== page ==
The US Federal Reserve is “confused” about when to raise interest rates as concerns about potential global shocks continue to spook policymakers, JP Morgan Asset Management chief market strategist Stephanie Flanders says.
Speaking at the National Association of Pension Funds conference in Manchester yesterday, Flanders said emerging market and developed market economies are “diverging” as momentum in the developed world is mirrored by structural problems in China and the surrounding regions.
She said: “As a result, growth and inflation are going to be lower than we hoped again. And the Fed is confused.
“We learnt that certainly in the way they dealt with the September meeting and the decision not to raise rates then. That sent a lot of conflicting signals about whether they were still on track or whether the date of the rate rise in the US – and possibly the UK – would be put off forever.
“Central bankers should have higher expectations about what is going to happen in the developed world. I don’t think we are going to be derailed by what is happening in China and other places. We can carry on having a recovery just as we did in the late 90s.”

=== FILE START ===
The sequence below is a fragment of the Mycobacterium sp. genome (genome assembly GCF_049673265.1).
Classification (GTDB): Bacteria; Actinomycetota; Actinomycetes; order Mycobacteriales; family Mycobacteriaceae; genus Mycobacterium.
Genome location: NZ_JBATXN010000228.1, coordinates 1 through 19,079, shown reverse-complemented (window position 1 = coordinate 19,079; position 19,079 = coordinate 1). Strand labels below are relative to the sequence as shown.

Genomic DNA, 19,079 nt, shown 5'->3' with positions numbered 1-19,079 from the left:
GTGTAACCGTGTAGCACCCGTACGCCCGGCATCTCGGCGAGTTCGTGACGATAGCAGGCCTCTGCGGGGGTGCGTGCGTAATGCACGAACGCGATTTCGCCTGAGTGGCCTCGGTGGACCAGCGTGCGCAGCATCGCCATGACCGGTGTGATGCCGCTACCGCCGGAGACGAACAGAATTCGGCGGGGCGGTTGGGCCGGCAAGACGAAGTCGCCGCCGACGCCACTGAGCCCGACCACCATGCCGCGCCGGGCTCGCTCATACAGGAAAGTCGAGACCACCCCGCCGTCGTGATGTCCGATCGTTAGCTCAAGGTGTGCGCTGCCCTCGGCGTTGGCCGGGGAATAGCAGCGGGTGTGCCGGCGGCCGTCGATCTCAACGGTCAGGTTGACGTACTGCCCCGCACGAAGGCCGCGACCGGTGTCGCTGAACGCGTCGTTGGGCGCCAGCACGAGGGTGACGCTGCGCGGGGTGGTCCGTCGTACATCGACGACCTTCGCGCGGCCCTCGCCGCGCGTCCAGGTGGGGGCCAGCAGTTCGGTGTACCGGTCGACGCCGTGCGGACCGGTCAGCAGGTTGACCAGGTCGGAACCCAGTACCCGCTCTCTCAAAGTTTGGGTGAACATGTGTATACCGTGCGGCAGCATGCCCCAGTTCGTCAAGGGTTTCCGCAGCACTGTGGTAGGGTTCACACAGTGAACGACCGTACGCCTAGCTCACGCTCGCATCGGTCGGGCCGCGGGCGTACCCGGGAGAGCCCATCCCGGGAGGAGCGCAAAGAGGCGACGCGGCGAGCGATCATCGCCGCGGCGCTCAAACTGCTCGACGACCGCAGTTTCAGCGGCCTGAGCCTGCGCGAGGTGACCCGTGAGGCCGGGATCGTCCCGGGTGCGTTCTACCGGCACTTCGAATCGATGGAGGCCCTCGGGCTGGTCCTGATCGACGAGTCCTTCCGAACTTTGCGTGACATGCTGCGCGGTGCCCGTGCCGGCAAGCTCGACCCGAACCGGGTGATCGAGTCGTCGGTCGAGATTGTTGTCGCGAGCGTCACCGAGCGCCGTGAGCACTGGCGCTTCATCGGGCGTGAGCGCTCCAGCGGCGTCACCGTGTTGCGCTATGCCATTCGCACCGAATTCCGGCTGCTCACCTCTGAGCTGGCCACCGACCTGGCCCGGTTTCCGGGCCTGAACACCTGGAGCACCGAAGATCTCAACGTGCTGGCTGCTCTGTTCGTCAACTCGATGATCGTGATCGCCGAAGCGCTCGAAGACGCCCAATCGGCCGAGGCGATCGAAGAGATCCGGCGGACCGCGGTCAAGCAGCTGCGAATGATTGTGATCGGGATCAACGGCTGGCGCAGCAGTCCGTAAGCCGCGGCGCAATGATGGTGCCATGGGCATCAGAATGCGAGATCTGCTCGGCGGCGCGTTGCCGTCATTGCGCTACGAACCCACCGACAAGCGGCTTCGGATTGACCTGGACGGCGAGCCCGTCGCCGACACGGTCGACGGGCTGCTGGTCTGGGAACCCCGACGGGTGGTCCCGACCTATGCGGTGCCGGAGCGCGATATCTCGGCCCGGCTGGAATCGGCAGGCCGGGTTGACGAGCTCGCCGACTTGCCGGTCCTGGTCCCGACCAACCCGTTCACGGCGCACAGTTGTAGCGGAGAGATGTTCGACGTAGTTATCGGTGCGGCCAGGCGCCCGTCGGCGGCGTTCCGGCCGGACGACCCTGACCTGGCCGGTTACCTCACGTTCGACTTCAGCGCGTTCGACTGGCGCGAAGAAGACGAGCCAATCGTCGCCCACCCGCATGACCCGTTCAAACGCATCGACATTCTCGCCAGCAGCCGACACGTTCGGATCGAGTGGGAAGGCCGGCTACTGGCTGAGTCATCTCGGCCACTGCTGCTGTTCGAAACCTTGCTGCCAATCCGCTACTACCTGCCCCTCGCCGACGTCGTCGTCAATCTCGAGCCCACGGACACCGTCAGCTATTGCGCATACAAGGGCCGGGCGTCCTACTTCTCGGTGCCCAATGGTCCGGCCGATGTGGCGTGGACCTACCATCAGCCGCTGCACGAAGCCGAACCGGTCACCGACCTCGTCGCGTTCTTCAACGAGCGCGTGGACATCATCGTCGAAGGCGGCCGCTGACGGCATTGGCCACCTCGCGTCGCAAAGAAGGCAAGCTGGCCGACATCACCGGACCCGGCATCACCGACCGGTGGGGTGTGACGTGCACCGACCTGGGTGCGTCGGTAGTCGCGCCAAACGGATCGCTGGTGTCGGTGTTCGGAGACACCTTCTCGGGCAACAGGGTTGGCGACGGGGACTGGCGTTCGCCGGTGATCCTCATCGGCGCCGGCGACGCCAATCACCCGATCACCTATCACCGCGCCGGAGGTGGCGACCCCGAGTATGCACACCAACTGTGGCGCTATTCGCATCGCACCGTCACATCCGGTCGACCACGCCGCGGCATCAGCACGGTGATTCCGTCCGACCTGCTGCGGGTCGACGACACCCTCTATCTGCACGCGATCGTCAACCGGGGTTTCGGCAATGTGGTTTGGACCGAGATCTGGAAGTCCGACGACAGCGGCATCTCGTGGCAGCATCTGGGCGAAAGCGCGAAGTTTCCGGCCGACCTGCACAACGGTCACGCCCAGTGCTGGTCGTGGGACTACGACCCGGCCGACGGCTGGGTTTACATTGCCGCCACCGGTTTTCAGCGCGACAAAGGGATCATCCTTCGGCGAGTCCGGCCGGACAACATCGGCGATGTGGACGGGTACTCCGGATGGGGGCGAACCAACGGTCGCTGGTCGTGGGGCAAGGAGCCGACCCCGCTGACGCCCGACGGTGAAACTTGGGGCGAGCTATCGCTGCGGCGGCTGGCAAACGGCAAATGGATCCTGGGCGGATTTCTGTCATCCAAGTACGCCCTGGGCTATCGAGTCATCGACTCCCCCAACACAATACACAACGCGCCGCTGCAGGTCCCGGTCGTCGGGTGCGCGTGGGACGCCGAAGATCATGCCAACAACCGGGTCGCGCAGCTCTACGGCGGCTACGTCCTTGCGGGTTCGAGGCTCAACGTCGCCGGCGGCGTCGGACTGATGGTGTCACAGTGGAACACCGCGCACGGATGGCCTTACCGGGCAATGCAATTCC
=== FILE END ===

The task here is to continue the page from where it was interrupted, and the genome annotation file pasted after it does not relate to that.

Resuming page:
She added: “The Fed are so transparent they communicated their confusion quite effectively in September.”
Flanders said the key consideration for investors when a rate rise does arrive is not when, but how fast the US and the UK raise borrowing costs from their current record lows.
She also warned of the risk of “political wildcards” in Europe as mainstream parties are widely rejected, potentially opening the door to more radical, anti-austerity governments across the continent.
She added: “There is a political wildcard now everywhere, even as the economics gets a bit more boring.”
Her comments come as divisions emerge at the top of the Fed about when to raise interest rates.
The Financial Times reports two Fed board members have signalled this week they are against a near-term increase in rates, despite chair Janet Yellen pushing to withdraw monetary stimulus.
BlackRock chief executive Larry Fink said yesterday that “mixed messages” from the central bank were “inflaming markets”.